Posted Image
Money and muscle, that's what I want; to be able to do any damned thing I want and get away with it. Money won't do that altogether, because if a man is a weakling, all the money in the world won't enable him to soak an enemy himself; on the other hand, unless he has money he may not be able to get away with it.
--Robert E. Howard to Harold Preece, ca. June 1928--

#9 Lunatic

Lunatic

    Mauler of Shadizar

  • Members
  • PipPipPipPip
  • 865 posts
  • Gender:Male
  • Location:unknown..so unknown

Posted 06 November 2011 - 11:43 PM

The zingaran slave scene was problematic for me. I don´t either see why Conan would save the slaves, just for the good deed of it. (Although I think he probably would somehow more or less involuntarily in a REH inspired story).

Still I swallowed the scene thinking that maybe, there were no other valuable targets in the area for the pirate crew that day. Maybe they just needed some barwenches and new sailors to recruit, and better attack the slavecaravan than the hard working honest villagers nearby. I am sure those pretty ladies got well paid for their services and some tip too. At least they had the choice to go elsewhere...

I thought the movie was awsome, but I guess there were some questionmarks even for me. I will study the DVD when it comes out.

#10 monk

monk

    Sword of Crom

  • Members
  • PipPipPipPipPipPip
  • 2,686 posts
  • Gender:Male
  • Location:nymfc/negril

Posted 07 November 2011 - 12:12 AM

I think for me one of the frustrating things about this characterization is exactly what you point out- little things that could easily have been fixed without losing the feel of what and where they were going or even deviating from the story they came up with too much. Would have made the story stronger. It makes the additions of lines like "No man should..." just seem completely superfluous and gratuitous. I could see him saying it as King one day, and abolishing institutional slavery after he has Zenobia.

The 2011 characterization is the best we've gotten, Momoa's got the movements and lithe power and even I'd say the right mass, so he's hands down a better Conan that Arnold's blunderer and buffoonery, but we only have two characterizations to compare with Howard's as written. Momoa's like a panther, Arnold is like, I dunno...Garfield lol.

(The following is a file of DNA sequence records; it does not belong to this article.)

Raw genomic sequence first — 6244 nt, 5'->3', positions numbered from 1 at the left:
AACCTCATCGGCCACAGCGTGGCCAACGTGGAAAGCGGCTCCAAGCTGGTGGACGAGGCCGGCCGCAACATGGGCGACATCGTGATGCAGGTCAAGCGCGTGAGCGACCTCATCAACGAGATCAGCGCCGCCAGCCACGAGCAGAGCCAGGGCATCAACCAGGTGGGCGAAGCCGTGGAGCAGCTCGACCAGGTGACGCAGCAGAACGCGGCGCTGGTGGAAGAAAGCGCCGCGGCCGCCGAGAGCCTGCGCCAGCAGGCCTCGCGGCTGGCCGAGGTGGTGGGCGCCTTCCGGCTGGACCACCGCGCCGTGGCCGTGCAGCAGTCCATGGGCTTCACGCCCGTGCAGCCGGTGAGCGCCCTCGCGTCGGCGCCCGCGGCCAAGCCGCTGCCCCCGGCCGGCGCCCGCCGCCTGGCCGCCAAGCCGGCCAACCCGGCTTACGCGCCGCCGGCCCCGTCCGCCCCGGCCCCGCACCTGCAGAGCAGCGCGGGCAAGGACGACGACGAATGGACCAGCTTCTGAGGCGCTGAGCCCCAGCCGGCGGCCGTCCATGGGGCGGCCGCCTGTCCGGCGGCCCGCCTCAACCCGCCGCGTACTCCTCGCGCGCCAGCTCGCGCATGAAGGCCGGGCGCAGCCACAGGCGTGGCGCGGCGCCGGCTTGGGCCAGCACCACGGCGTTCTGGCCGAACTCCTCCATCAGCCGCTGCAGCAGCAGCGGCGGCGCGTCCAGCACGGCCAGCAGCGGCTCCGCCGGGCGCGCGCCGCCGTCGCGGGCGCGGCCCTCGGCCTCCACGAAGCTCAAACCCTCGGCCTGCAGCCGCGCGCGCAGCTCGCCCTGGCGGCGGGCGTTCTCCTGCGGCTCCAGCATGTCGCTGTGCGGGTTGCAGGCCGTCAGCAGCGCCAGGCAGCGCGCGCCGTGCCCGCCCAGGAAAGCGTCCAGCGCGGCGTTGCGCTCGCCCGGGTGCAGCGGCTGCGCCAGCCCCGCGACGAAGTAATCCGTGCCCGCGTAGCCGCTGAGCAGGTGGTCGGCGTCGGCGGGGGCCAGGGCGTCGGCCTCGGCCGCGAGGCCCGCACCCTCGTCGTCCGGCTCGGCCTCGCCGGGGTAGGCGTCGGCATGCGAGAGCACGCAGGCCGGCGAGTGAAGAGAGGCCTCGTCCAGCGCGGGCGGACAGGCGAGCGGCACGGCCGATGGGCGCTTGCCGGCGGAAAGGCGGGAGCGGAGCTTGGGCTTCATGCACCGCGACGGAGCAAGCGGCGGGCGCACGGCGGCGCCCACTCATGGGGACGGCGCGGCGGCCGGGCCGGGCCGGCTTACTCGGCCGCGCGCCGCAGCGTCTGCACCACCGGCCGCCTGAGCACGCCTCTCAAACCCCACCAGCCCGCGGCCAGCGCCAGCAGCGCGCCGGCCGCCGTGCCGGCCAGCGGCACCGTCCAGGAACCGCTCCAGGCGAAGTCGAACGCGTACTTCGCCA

If they wanted to do the slavers scene, no problem, it could have been a really cool scene and obviously Conan has been motivated by a pretty girl plenty of times and put himself at great risk to get a girl or be with them...I mean two words right off the top of my head that would warrant a raid on that slave camp are Alina Puscao, but like you said, having seen her I don't think I'd consider rolling boulders at them as a smart course of action if freeing them were the raison.

It would be great to have Mr. Hood's full blown character map, sheet, whatever jargon you want to apply to it, and then cross reference that for proofs against the Canon, and see how close and how far off he got it and to borrow a term from politics, an oppositional researcher would have done a good job keeping them in line. A few people were scratching heads with the slave stuff when that snippet came out on his blog, about what he boiled Conan down to.

I just really think that like a lot of other very good adaptations that hove to the original works they brought to life they needed a well researched Conan Bible to go to.
"I live, I BURN WITH LIFE, I love, I slay, and am content."
"Here's to brother Painbrush, we drink to his Shade..."
"All Art Is Martial"- RZA

"Our basic purist premise:
ROBERT E. HOWARD, ENTIRELY ALONE, WITHOUT ASSISTANCE FROM ANY OTHER PERSON, CREATED THE CHARACTER CONAN OF CIMMERIA. NO OTHER PERSON OR PERSONS SHOULD BE INTRUDING THEIR WORK INTO THE VOLUMES OF HOWARD'S CONAN STORIES.